Tag Archives: book reviews

bedside books

As much as I love my Kindle (it’s revolutionised my reading!), I don’t think anything can really replace having actual, real books to look at, hold and and lose yourself in. I love the sight of bookcases in houses and our sitting room bookcase, which is loaded with wedding presents (we asked for books that meant something to the giver :) ), makes me really happy. I also love having a pile of books on my bedside table and, given it’s about to be the summer holidays and you might be looking for book suggestions, I thought I’d share what’s currently sitting there with you. Maybe you can share what you’re reading with me too?

book pile

Nice looking stack, hey? Here we go – top to bottom:

The Space Between – Poems by Jonathan Barnes

This is a book of my Dad’s poetry. He’s a talented poet and I’m not at all biased in saying that! Oh, ok, I’m biased but I am also right. He has a gentle but powerful way with words. He gets to the truth of things the way all good poets do – his words always speak to me. Last night one of the poems in this collection made me cry. It’s a funny feeling reading the poetry of someone you know so well – you see more of their heart, mind and soul than you otherwise would, but at the same time it’s very much recognisably them too. Anyway, I love having poetry on my bedside table.

Moonfleet – by J Meade Falkner

This is an adventure story for kids (about pirates and smuggling), first published in 1898. It used to be hugely popular and has been made into a film and been adapted for TV and radio several times over the last sixty-odd years. My mum gave it to me recently for my eldest son (who’s just turned nine) to read. She said it was fantastic, that I should read it too and that it has in it the best chapter of any book she’s ever read. I’m hoping to read it soon!

Yes Please – by Amy Poehler

As a huge fan of the hilarious Parks and Recreation (in which she stars), I’ve been really enjoying reading Amy Poehler’s autobiography. She’s a really smart, funny and inspirational woman and it’s the sort of book where you’re constantly thinking ‘oh that’s a great quote!’ (check out this list for examples). I loved the preface where she describes her experience of writing the book (I know – the preface – you could say she had me at ‘hello’) and how hard it was, and not to believe that writing is anything but hard:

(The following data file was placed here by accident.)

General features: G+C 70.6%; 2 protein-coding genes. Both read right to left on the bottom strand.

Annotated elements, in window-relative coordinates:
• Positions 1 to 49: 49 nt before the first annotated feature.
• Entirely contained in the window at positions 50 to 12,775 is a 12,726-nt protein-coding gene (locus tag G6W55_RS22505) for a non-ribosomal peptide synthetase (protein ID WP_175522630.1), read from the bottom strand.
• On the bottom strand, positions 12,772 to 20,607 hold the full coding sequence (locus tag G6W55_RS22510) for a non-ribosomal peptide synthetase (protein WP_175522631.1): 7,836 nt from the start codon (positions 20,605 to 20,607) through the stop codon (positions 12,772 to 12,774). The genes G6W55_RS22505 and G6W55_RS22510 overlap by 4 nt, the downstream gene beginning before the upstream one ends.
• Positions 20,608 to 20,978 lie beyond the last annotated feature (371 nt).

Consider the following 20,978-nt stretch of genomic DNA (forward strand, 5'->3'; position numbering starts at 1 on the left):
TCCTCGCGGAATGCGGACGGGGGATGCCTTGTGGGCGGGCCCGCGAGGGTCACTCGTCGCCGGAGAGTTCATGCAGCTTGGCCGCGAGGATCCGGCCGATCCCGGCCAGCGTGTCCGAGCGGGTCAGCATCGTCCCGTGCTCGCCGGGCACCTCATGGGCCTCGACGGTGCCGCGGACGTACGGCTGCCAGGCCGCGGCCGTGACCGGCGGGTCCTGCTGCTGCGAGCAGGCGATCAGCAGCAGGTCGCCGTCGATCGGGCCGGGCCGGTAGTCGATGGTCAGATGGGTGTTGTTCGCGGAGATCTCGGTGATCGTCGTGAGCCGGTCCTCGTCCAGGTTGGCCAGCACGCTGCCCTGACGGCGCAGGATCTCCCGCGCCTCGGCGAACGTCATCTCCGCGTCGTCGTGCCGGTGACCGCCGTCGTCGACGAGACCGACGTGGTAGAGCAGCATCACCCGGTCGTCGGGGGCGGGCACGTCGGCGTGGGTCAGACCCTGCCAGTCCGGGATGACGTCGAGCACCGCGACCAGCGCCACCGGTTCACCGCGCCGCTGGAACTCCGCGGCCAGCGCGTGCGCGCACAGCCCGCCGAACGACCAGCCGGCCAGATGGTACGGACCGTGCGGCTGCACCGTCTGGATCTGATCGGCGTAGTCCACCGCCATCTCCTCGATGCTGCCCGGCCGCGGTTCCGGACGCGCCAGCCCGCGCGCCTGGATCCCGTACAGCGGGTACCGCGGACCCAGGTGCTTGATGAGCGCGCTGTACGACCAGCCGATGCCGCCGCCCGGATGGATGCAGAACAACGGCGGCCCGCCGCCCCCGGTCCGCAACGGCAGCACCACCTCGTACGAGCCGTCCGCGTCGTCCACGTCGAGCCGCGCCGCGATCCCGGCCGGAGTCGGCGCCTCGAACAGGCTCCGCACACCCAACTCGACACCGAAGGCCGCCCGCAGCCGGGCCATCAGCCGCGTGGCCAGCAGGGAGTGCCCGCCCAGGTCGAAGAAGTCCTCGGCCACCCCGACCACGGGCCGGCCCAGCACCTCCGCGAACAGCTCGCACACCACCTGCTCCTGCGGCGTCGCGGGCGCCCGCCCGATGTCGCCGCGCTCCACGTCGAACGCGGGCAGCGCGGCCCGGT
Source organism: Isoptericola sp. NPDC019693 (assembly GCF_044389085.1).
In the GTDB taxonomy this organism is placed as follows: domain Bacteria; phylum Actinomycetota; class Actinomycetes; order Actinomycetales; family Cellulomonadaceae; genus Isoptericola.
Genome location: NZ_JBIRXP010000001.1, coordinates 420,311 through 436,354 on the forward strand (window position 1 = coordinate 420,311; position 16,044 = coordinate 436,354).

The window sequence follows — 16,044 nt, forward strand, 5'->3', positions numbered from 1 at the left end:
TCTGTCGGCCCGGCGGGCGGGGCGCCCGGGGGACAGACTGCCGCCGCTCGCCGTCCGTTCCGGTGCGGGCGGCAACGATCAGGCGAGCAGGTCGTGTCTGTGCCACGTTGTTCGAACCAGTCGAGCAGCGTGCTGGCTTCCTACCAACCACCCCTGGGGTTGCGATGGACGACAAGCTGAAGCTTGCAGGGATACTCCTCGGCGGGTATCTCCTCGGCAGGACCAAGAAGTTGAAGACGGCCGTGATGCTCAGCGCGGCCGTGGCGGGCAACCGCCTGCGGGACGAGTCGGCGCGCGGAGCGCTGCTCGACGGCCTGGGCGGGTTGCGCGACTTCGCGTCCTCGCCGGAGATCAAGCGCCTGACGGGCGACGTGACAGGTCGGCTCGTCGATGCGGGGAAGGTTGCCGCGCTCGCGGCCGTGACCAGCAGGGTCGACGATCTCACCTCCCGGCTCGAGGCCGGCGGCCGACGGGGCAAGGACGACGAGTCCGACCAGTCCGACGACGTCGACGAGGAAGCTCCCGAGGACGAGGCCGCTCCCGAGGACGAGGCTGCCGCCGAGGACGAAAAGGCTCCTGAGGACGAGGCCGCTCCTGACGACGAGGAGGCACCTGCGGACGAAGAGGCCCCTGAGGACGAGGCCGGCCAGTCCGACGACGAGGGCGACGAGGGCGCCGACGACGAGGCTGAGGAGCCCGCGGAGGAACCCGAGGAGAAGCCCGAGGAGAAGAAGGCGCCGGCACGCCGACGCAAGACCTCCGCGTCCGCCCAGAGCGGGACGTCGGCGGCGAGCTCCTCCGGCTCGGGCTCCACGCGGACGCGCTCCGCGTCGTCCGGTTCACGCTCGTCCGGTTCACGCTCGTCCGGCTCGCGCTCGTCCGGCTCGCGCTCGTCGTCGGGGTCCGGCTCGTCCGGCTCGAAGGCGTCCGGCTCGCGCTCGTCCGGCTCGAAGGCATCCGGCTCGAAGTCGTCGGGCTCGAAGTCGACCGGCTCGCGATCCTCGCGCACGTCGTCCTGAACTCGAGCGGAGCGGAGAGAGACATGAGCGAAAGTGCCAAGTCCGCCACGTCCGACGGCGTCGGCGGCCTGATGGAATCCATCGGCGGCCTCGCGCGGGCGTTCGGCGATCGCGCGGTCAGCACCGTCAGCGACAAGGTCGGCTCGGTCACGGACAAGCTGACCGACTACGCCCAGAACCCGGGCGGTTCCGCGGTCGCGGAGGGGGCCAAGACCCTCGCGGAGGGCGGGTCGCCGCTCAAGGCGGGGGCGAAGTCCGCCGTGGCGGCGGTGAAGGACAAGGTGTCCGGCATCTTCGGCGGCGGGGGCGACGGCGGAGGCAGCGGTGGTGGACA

“Even I have lied about writing. I have told people that writing this book has been like brushing away dirt from a fossil. What a load of shit. It has been like hacking away at a freezer with a screwdriver.”

Yes, I know that hacking feeling! She’s very straightforward about it, saying that you just have to write, despite the other draws on your time and attention, and despite the voice of self doubt, because “Writing the book is about writing the book”.

The War of Art – by Steven Pressfield

My brother gave me this book for Christmas. It’s all about breaking through blocks and getting your work created. I read the first sections at the start of the year and was all, “Yes! I ‘m going to do this thing! Come on!” and I had a real creative surge for a good few months. Then I stopped reading the book – it was starting to get a bit religious and I couldn’t connect with it as much… even though the publishers pre-empted this possible reaction with a foreword written by an atheist. I haven’t gone back to it, but I will because there was so much in there that made sense.

How to Be a Husband – by Tim Dowling

I was lucky enough to meet Tim Dowling at a blogging conference last November. I can reveal that he is every bit as funny, honest and down-to-earth as his Guardian columns show him to be… and also a lot more handsome in person. I really was thrilled to meet him (could my excitement be any more obvious in this photo OF HIM WITH HIS ARM ROUND ME – I doubt it.) Anyway, sorry sidetracked there… the book… the book is also very funny. As with all non-fiction I tend to dip in and out of it (with a novel I always carry or I’d just forget the storyline) so I haven’t finished it yet, but so far I’m finding it honest, witty and wise.

Staying Alive: Real Poems for Unreal Times – edited by Neil Astley

This collection is absolutely what it claims to be: “500 life-affirming poems fired by belief in the human and the spiritual at a time when much in the world feels unreal, inhuman and hollow.” My husband gave me the book last year and, frankly, this year the world has felt more ‘inhuman and hollow’ than ever (is anyone else wishing they could press the ‘reset button’ on 2016?). So this collection feels even more important now. I dip into it when I need to.

Locke and Key: Welcome to Lovecraft – by Joe Hill and Gabriel Rodriguez

This is a graphic novel that my husband recommended to me. I’ve never read a graphic novel in my life and it’s about time I started. I think as a writer and wannabe illustrator it makes a whole heap of sense to explore a new area of writing (as a reader). I haven’t started this yet *feels guilty* but I will, I will, I will!

You Are Here: Around the World in 92 Minutes – by Chris Hadfield